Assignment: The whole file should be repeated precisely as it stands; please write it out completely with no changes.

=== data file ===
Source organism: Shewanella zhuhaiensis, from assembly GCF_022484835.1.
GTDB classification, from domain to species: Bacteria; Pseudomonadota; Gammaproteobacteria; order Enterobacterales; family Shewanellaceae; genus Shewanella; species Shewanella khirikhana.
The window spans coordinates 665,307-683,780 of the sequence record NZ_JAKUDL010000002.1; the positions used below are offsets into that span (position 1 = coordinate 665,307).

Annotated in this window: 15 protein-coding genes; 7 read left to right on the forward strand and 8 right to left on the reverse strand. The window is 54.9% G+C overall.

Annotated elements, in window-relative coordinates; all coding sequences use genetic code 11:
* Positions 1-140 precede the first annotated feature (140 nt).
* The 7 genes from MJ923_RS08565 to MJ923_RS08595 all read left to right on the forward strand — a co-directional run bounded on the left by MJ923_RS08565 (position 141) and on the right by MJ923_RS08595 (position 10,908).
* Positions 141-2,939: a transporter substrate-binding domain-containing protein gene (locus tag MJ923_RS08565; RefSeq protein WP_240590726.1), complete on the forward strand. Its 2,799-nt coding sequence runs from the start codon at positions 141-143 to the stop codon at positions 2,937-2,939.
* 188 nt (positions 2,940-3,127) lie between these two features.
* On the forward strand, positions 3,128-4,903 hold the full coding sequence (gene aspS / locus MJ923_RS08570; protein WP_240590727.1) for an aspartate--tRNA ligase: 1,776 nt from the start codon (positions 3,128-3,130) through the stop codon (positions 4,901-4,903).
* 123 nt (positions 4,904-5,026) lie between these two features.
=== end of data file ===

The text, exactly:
Source organism: Shewanella zhuhaiensis, from assembly GCF_022484835.1.
GTDB classification, from domain to species: Bacteria; Pseudomonadota; Gammaproteobacteria; order Enterobacterales; family Shewanellaceae; genus Shewanella; species Shewanella khirikhana.
The window spans coordinates 665,307-683,780 of the sequence record NZ_JAKUDL010000002.1; the positions used below are offsets into that span (position 1 = coordinate 665,307).

Annotated in this window: 15 protein-coding genes; 7 read left to right on the forward strand and 8 right to left on the reverse strand. The window is 54.9% G+C overall.

Annotated elements, in window-relative coordinates; all coding sequences use genetic code 11:
* Positions 1-140 precede the first annotated feature (140 nt).
* The 7 genes from MJ923_RS08565 to MJ923_RS08595 all read left to right on the forward strand — a co-directional run bounded on the left by MJ923_RS08565 (position 141) and on the right by MJ923_RS08595 (position 10,908).
* Positions 141-2,939: a transporter substrate-binding domain-containing protein gene (locus tag MJ923_RS08565; RefSeq protein WP_240590726.1), complete on the forward strand. Its 2,799-nt coding sequence runs from the start codon at positions 141-143 to the stop codon at positions 2,937-2,939.
* 188 nt (positions 2,940-3,127) lie between these two features.
* On the forward strand, positions 3,128-4,903 hold the full coding sequence (gene aspS / locus MJ923_RS08570; protein WP_240590727.1) for an aspartate--tRNA ligase: 1,776 nt from the start codon (positions 3,128-3,130) through the stop codon (positions 4,901-4,903).
* 123 nt (positions 4,904-5,026) lie between these two features.